Figure 6: Training images and reference models adopted for history matching of (a) Case 1 and (b) Case 2.

The main differences between Case 1 and Case 2 are the shapes and widths of the channels. First, the reference model of Case 1 contains an S-shaped sand channel in the shale background, while the reference model of Case 2 has three parallel channels for which the orientation is NW-SE direction. Secondly, the channel width of the training image of Case 2 is 1.2 times thicker than that of Case 1, making that the channel width of the reference model of Case 2 is 1.2 times thicker as well. Despite the differences, this study intentionally reuses the initial ensemble designed for Case 1 as the initial ensemble of Case 2. The manipulation of an initial ensemble amplifies intrinsic reservoir uncertainty that is hard to infer from prior information (i.e., training image) for Case 2.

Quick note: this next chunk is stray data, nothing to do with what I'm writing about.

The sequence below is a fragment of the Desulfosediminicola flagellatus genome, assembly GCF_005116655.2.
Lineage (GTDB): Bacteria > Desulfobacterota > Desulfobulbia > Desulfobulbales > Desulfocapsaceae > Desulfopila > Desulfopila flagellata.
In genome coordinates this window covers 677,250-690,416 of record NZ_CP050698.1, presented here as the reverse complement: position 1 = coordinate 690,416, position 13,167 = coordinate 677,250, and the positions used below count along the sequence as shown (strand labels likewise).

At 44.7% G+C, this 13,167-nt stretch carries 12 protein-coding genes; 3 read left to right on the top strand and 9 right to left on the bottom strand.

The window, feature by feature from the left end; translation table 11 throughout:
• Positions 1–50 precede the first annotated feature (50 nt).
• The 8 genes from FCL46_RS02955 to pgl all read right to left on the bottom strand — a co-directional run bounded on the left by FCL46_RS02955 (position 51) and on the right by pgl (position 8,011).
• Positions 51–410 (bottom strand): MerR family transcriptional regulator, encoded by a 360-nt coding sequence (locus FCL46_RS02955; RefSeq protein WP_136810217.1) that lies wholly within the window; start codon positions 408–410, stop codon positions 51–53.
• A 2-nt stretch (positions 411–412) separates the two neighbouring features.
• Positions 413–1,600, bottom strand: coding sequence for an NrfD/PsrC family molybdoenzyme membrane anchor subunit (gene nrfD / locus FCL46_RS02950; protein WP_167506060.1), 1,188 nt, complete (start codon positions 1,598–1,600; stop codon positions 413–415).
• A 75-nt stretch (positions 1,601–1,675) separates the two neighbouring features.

Table 3 describes operating conditions of 16 wells (from P1 to P16), the well coordinates of which are shown in Figure 6(a). Table 4 presents the number of parameters used in the five ES-MDA algorithms. Implementing DCT yields the data compression ratio . All experiments were set up such that and according to (5). The proportion of the ensemble update in sparse geologic dictionaries is 0.67%.

Table 3: Experimental data for well parameters used in Case 1 and Case 2.
Table 4: Number of parameters used for construction and update of sparse geologic dictionaries.
3.2. Case 1